Poplar Island, the feat of engineering that turns dredged harbor material into flourishing wildlife habitat, is now more than 75% of the way finished.
Moffatt & Nichol, the engineering firm working on the Poplar Island Environmental Restoration Project, released new photos of the partly-manmade island, calling it “almost complete.”
In the late 19th century, Poplar Island was about 1,000 acres of wildlife habitat. Over time, sea level rise and erosion ate it away to less than five acres. 25 years ago, someone came up with the idea to rebuild the island using “clean dredged material” from Baltimore’s shipping channels.
Since 1994, the U.S. Army Corps of Engineers, Baltimore District, and its partners have been carefully shaping the island, and in 2002, the initial dike construction was finished. In 2007, Congress authorized the project team to expand the island beyond its original footprint, and now, it’s set to grow to more than 1,700 acres.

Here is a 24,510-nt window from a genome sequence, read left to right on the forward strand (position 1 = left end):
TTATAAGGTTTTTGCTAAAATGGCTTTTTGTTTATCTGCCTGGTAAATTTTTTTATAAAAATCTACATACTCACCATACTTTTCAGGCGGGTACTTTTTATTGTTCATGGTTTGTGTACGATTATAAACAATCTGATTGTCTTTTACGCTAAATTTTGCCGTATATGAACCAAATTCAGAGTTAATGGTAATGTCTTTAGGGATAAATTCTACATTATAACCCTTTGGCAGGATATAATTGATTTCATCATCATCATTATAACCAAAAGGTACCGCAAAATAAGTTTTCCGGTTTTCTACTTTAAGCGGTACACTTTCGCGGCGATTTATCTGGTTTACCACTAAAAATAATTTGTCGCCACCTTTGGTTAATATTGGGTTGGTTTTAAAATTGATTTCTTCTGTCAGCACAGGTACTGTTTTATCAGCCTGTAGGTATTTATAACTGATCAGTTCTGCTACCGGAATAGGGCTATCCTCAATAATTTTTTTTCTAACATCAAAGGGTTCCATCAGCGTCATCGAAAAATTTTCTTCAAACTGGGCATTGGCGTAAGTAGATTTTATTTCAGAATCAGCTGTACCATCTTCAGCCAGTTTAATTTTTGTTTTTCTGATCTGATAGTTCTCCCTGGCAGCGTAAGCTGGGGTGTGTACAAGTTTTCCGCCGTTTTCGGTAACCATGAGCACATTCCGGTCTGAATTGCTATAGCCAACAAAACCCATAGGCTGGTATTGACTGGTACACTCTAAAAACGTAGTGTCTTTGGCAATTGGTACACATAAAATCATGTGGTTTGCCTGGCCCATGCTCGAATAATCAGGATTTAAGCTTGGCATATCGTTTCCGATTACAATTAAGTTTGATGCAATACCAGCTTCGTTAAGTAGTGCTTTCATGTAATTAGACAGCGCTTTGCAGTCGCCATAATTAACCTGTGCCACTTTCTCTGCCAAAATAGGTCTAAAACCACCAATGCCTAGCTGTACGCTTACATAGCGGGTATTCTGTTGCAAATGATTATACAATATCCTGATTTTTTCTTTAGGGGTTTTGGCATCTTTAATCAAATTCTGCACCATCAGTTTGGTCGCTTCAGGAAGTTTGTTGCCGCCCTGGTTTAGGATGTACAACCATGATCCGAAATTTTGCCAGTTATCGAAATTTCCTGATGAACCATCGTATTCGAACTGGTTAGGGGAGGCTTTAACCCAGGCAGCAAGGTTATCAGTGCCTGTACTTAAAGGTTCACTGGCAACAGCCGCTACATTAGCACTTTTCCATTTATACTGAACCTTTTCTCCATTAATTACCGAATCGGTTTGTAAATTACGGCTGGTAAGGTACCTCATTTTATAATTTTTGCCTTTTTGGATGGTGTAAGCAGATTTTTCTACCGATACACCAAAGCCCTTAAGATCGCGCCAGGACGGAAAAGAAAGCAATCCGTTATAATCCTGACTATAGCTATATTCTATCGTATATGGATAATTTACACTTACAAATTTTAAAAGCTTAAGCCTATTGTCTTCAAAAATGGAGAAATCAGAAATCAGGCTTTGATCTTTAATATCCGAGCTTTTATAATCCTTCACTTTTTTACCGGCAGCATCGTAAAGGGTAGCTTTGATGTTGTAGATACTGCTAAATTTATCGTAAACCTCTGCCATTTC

Moffatt & Nichol says the final project will include “approximately 776 acres of tidal wetlands, including low marsh and high marsh habitat, bird nesting islands, and open water ponds, a 110-acre open water embayment, and an upland with trees and shrubs of approximately 829 acres,” along with another dike and breakwater.
The expansion project started in 2016, and by the time it’s done, Poplar Island will contain 68 million cubic yards of dredged material. That’s equivalent to filling over 14 New Orleans Superdomes with material.
The Army Corps says that with the frequent dredging needed to keep port channels clear, it’s always been a challenge to find places to put that dredged material. But using it to make wildlife habitat is a win-win.
“Not only does Poplar Island provide a place for dredged material to be placed, but it’s become a haven for hundreds of species of plants and animals in the mid-Atlantic region,” said Seth Keller, Baltimore District biologist.
The Army Corps of Engineers says with the proper funding, the project at Poplar Island will be completed in 2044.
-Meg Walburn Viviano